By Scot Copeland

Photo of Scot Copeland

Scot Copeland

When I was a young biomed back in the last century, I enjoyed fighting the scourge of medical equipment problems with my cape flowing in the wind. One call and I would exit the Biomed Cave with flames emanating from my tool cart. I was happy with myself and life was good. I thought I could do this forever.

A Milestone in Maturity

I received a call one day from the ICU to the effect of “monitor doesn’t work—STAT.” When I entered the ICU room, the family members and the nurse at the bedside all looked at me with hope, as if I were the one to relieve their anxiety and fear about the patient. The patient was on an intra-aortic balloon pump and apparently had just been revived from a serious situation. The nurse told me that the hemo calcs on the physiological monitor were not correct, and she needed them so that she could evaluate the effectiveness of the balloon therapy.

It hit me like a ton of bricks: These people were afraid the patient was going to die…right now! Knowing next to nothing about balloon pumps, and seeing the gravity of the situation through their eyes, I realized that I would have no excuse if I couldn’t help.

As it turned out, the problem was an incorrect unit of measurement programmed into the monitor, causing erroneous hemodynamic results. Though I had solved the problem, I left the room not heroic, but inadequate. I immediately began to learn more about the balloon pump, what it was doing in that clinical situation, what the monitor’s role was in the therapy, and what I could do in the ICU room with the balloon pump, even though the service was contracted to the manufacturer. I searched out resources for support.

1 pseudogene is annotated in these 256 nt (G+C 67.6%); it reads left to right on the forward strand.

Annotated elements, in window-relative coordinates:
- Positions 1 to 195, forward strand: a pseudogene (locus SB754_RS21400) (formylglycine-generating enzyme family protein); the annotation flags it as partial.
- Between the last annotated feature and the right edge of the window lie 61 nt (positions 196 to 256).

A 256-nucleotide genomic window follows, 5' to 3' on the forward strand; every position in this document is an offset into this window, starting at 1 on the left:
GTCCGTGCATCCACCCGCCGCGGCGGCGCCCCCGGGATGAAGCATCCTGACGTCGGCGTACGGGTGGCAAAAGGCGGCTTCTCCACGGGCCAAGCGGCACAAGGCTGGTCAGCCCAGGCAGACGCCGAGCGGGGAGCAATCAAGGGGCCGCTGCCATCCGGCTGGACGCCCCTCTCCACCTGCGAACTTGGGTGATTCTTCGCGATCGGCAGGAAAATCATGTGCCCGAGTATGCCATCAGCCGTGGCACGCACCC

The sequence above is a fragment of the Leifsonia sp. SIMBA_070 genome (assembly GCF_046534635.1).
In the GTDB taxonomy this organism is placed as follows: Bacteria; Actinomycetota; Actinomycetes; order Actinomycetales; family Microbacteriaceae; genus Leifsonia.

The bottom line for me now was that if I were called into a situation for clinical equipment matters, I needed to have an answer for problems with all the clinical equipment, not just the equipment I knew best or liked working on. I had not been called on for excuses or blame-shifting or buck-passing, but to solve a problem on which a life depended. This moment was my head-on collision with a milestone in maturity.

Taking Ownership of Data Security

Now that I’m older and embarrassed to wear the cape, I manage the Medical Equipment Management Plan for one of the hospitals in our group. I try to instill the principle of ownership I learned on that day to our techs and to those we partner with to provide these services. We aren’t just a repair shop. We are healthcare technology managers. Our mission is to manage the safety and effectiveness of clinical equipment used in front-line healthcare delivery.

A key element of that mission nowadays is medical device information security. Many of our first experiences with the issue took place long ago, and we avoided it for a time by making all our networks isolated or proprietary. But now, just about any medical device you encounter creates, stores, or transmits electronic protected health information, and that device will likely be integrated to other systems on the network if it isn’t already.